Failure during testing is unfortunate, but it's far better than the alternative. Many things can—and do—go wrong when continuity plans are finally put into action. Some breakdowns are unpredictable, but many are fully within the control of the business owner and his or her chief executives. Reasons for plan breakdowns include:

We understand that small and mid-sized businesses often operate in near "fire drill" mode, with something more important than continuity planning always on the horizon. Humans can do this because we innately have a high degree of risk tolerance, especially for threats we haven't experienced yet. That's what allowed us to seek out and settle new lands and create new civilizations. It's also what allows us to get into airplanes that rocket along at 600 miles an hour, miles off the ground.

However, the odds of crashing in an airplane are infinitesimal compared to those of experiencing a business disruption. Running a business without a well-documented, tested continuity plan is a risk no business owner should take.

About DynaSis

DynaSis is an Atlanta IT services and cloud computing provider for small and mid-sized businesses. All of our solutions focus on helping companies achieve the three fundamental IT necessities of the modern business—availability, security and mobility. We specialize in on-demand and on-premise managed IT services, managed cloud infrastructure, desktops and backups, and professional hardware and equipment installation. For more information about DynaSis’ IT support and services, visit


By the DynaSis Team

We recently came across an interesting case study of the City of Asheville, which transitioned its disaster recovery solution from being on-site to being hosted in the Cloud. In doing so, the city not only gained redundant failover capabilities, it also reduced its recovery time objective (how long it takes for all data and other technology assets be running and available after an outage) from 12 hours to two. Reading it made us wonder how businesses are faring, in terms of cloud adoption. To our dismay, we realized they are not moving as rapidly is they could.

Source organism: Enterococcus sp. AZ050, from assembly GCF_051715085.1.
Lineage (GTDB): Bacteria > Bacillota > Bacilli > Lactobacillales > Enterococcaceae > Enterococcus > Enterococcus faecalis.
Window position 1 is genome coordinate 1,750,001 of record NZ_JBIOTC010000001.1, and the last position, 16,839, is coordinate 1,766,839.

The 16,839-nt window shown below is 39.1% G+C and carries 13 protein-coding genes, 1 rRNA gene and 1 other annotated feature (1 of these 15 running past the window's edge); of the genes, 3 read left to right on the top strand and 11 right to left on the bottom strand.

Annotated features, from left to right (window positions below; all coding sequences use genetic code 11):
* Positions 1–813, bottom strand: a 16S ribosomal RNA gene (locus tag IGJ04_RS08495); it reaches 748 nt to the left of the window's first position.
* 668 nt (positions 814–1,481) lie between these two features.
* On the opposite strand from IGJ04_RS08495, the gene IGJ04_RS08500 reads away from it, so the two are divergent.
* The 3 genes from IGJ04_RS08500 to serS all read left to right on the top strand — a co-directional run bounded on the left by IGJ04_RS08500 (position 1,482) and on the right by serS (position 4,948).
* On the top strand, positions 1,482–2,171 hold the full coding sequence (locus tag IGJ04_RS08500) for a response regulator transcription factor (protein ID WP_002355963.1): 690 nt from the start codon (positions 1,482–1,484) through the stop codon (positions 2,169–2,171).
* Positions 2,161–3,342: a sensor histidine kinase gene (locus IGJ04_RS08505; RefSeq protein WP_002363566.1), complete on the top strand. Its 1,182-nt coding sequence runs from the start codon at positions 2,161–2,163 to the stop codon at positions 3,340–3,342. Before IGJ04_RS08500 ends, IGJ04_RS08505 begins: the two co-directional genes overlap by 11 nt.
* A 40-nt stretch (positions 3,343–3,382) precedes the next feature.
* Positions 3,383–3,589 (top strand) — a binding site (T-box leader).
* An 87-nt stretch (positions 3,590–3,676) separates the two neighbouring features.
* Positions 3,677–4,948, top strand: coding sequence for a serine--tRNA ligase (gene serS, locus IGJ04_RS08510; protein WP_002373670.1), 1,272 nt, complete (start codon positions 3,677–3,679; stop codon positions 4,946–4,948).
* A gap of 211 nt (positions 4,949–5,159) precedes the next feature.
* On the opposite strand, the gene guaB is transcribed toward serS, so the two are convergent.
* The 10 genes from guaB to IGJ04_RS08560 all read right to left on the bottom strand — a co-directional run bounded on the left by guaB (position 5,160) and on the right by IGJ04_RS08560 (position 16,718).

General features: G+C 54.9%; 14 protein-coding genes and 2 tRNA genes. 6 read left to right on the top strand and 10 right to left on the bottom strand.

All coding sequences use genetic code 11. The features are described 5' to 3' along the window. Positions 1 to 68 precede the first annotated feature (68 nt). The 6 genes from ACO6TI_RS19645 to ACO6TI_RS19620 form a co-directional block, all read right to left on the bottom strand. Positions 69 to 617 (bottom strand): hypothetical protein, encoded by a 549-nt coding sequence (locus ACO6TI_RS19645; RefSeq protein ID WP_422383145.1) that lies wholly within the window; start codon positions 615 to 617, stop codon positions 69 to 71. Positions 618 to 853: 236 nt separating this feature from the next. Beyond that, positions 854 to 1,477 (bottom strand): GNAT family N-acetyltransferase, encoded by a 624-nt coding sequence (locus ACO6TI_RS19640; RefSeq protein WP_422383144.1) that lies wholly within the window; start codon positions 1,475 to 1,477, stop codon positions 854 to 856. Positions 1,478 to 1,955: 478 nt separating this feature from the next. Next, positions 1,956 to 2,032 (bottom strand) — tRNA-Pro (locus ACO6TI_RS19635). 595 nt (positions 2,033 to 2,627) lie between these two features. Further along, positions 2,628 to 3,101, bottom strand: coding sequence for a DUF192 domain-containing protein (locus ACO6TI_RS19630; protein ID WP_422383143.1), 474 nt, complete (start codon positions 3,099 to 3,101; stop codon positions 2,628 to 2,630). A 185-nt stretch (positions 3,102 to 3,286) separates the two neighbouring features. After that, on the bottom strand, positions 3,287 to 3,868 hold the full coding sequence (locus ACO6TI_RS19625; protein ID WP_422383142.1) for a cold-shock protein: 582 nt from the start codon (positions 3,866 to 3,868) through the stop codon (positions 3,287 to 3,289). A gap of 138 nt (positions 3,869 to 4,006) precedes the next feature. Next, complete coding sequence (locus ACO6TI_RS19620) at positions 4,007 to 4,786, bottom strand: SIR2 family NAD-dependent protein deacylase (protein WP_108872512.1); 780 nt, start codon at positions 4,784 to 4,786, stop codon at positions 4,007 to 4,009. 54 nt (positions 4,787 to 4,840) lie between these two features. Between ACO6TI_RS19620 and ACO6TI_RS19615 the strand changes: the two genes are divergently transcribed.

A 2015 survey by Continuity Central, an international business continuity information portal, found that only 6.2% of respondents are planning to implement disaster recovery, availability or other cloud technologies this year, with the large majority (nearly 85%) making other business continuity changes, instead. When asked what challenges are impacting their ability to make disaster recovery improvements, the number one hindrance (cited by 35.6%) was lack of budget, funds and resources.

This is unfortunate, because adopting the Cloud for disaster recovery isn’t expensive or complicated, and it requires little to no internal IT resources to setup and manage. Many providers, including DynaSis, offer prepackaged, cloud-based disaster recovery solutions that can be set up quickly and easily, with no disruption and very little expense.

Given the value of cloud computing for business resiliency, we find it inexplicable that all businesses are not leveraging it for basic data backup, at the minimum. After all, the Cloud enables companies to store data in a location that is geographically remote from the business. Depending on the solution, it may also allow an organization’s personnel to access that data from any Internet connection—even from a mobile device with a cellular data plan if traditional computing resources are not available.

Admittedly, the cost of cloud disaster recovery goes up if a company wants its data replicated very frequently (hourly or less), or it needs near-instant availability of its server images. Fortunately, the average company doesn’t need that level of service.

All companies should perform evaluations and determine their “data risk” tolerance—how much data they can afford to lose—and choose a solution based upon that decision. In many cases, companies discover that only one or two departments need backups more than once a day, with the remainder of the firm requiring them less frequently. Cloud storage is so flexible that most providers can set up backup services with varying schedules that accommodate such needs.

At the very minimum, organizations should store their business continuity plans in the Cloud so that key personnel can access them if the physical location of a business is destroyed or inaccessible. After all, a business continuity plan can’t help a company or its personnel if it’s sitting on a shelf the day a disaster hits the business.

Larger enterprises understand this, and their rates of cloud adoption are among the highest within the corporate world. SMBs are taking longer to grasp the value of the Cloud in disaster recovery. That’s ironic, given that the Cloud is the one place where all businesses are equal.

About DynaSis
DynaSis is an Atlanta IT services and cloud computing provider for small and midsized businesses. All of our solutions focus on helping companies achieve the three fundamental IT necessities of the modern business—availability, security and mobility. We specialize in on-demand and on-premise managed IT services, managed cloud infrastructure, desktops and backups, and professional hardware and equipment installation. For more information about DynaSis’ IT support and services, visit